The unifying mission of my endeavors is: to make meaningful, tangible positive change in the world (idealistic, yes?); to raise the profile of underrepresented, but significant, voices and ideas; and enjoy the many wonders along the way. In other words: I strive to do good & have a beautiful time.
I include this here not as an exercise in self-absorption, but because several young researchers have reached out to share that it was helpful to learn more about my own pathway to working in conservation.
Where & when
Originally from Japan (Irish-Japanese mixed race pride!), I grew up in the arid, hilly landscape of San Diego County in California, and then braved the east coast to learn in the hallowed halls of Princeton University (fantastic financial aid program), when I began my life of extensive travel with field courses and research in Hawai’i, Panama, and Kenya. I spent the two years after graduation working as a field assistant in Thailand, Kansas, and Texas (and as a vitamin clerk at Henry’s Market to tide me through low-money times…yes, let’s talk about barriers to entering the conservation field!), and then got into a dream PhD program with the Center for Marine Biodiversity and Conservation at the Scripps Institution of Oceanography.
I spent 10 years there through my PhD and postdoctoral fellowship, including research in Peru, Madagascar, the Philippines, Thailand, Indonesia, Mexico, and Myanmar, before moving to Myanmar to work for IUCN for a couple of years. After the heartbreaking passing of my father in 2018 from the flu, and a huge breakthrough in my minimally-speaking autistic brother’s communication, I decided to move home for a while to focus on family and try out freelance writing while continuing consulting work.
This happened to align almost exactly with the onset of the COVID19 pandemic, which certainly served to reinforce my transition to a San Diego-based, family-focused lifestyle.
The conservation side
From following dolphins and listening to villagers on remote coastlines, to sharing skills and ideas in classrooms, to developing and facilitating strategic workshops, my work is centered on the idea: How can we actually make a meaningful and positive difference through conservation – in a socially responsible way? This encompasses actively including community voices in designing solutions, to pragmatically evaluating conservation approaches and outcomes, to making conservation careers more accessible and inclusive, to larger issues of decolonizing conservation as a field.
I’ve migrated from behavioral ecology (zebras! monkeys!) to marine conservation (marine otters! dolphins! porpoises! other charismatic swimmers!) to more broad social-ecological conservation research, and from academia to the NGO world (which I personally found to be much more fulfilling, though not without frustrations) to this very flexible, but exciting, world of freelance consulting, where I can link academic and applied work.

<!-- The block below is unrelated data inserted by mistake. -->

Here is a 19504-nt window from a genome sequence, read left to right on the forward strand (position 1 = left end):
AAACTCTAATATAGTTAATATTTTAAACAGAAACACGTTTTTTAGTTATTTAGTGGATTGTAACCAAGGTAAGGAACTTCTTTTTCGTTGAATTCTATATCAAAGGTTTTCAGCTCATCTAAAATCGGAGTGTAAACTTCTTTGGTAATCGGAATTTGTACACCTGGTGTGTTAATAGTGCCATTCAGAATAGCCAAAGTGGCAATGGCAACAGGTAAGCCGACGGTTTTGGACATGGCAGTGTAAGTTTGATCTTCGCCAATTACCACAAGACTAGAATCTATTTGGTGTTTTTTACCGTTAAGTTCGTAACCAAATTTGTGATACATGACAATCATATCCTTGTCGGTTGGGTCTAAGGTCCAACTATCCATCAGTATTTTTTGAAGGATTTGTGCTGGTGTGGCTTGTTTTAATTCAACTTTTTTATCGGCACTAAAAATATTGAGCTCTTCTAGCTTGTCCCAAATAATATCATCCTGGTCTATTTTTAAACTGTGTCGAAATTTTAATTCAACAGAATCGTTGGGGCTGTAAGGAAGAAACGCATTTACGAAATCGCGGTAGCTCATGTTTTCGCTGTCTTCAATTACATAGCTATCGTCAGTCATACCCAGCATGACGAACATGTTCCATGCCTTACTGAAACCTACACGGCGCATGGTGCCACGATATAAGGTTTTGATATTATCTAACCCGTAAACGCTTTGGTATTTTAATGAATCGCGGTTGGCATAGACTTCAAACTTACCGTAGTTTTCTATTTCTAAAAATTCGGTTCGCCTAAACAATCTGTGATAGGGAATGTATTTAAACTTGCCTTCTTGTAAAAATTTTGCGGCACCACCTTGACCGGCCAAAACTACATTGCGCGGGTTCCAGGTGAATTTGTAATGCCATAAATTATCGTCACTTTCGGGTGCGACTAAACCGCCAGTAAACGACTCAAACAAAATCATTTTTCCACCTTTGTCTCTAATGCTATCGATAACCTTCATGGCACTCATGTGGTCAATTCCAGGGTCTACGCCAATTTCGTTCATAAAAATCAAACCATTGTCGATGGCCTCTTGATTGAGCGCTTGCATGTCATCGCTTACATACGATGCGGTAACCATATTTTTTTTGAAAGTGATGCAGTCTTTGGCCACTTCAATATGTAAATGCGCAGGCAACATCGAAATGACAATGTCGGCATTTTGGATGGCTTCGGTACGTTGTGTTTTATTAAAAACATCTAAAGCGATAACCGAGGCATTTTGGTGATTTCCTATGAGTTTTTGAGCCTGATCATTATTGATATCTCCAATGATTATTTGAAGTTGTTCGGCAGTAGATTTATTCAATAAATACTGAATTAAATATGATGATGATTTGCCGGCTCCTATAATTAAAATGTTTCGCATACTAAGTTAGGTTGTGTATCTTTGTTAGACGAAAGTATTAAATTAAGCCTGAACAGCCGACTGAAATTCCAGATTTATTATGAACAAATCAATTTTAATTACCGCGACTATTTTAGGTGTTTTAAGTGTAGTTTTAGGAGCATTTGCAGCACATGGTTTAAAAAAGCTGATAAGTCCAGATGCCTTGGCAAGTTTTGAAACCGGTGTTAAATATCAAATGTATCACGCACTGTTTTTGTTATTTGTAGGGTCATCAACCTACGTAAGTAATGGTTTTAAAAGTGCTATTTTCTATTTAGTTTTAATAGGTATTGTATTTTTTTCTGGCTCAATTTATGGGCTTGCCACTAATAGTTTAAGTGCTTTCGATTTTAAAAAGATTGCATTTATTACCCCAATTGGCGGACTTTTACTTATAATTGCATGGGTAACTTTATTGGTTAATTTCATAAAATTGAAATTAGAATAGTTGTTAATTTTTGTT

Along the way, I’ve observed and learned so much about conservation in practice and conservation as a field, much of it inspiring and much of it disillusioning. However, I’m stubborn (“driven”) enough to turn that disillusionment into motivation to advocate and act for positive changes, and to continue to contribute what I can to ethical, equitable, and effective conservation. This includes my focus on conservation evaluation and a human-centered Design Thinking approach on much of my work, and I am particularly proud of my work with the Myanmar Coastal Conservation Lab at Point B Design + Training.
I’m continually working to build my skill set, experience, and perspectives from diverse field sites, projects, disciplines, and sectors, seeking insights and approaches to inform more thoughtful, practical, and equitable conservation. I see this as a quest for what I elegantly call “no bullshit conservation.” Through all of this, I have been truly fortunate to experience many fantastic places, see some amazing animals, and to work with dedicated, inspirational teams and colleagues in many countries and from many walks of life.
One of my high school teachers would make predictions at the end of the year about where his students would be in a decade, and these predictions were actually pretty well-informed. When it came to me, he smiled, puzzled over it a bit, and said, “I’m not sure what you’ll be doing, but you will somehow be working to make the world a better place.”
That’s a pretty good synopsis of my direction. Add the fact that I was eager to travel and see the world, and conservation ended up being a pretty good fit. But it’s not my only or even my most defining interest, and I’m exploring other ways in which I want to contribute to positive change and experience the world.
I have long wanted to enter the world of freelance, nonfiction writing, as a way to share important and underrepresented ideas and experiences in conservation, but also more generally to share perspectives and stories about travel, feminism, representation and rights of nonspeaking autistic people, and life experienced along the way. My brother Danny is also an aspiring (and really gorgeous) writer and autism advocate, and we are thrilled to be collaborating on some exciting endeavors! Gaining communication fluency with him has been such a revelation, and it’s opened my eyes to a whole universe of ideas and experiences.
Other interests include: playing in the ocean (surfing, SUP, diving, swimming), running, yoga; vegan concoctions; traveling and spending quality time with friends and family (including canines) whenever our paths cross; advocating for feminism, disability justice, and social justice generally; Spelling to Communicate; trying to master Japanese.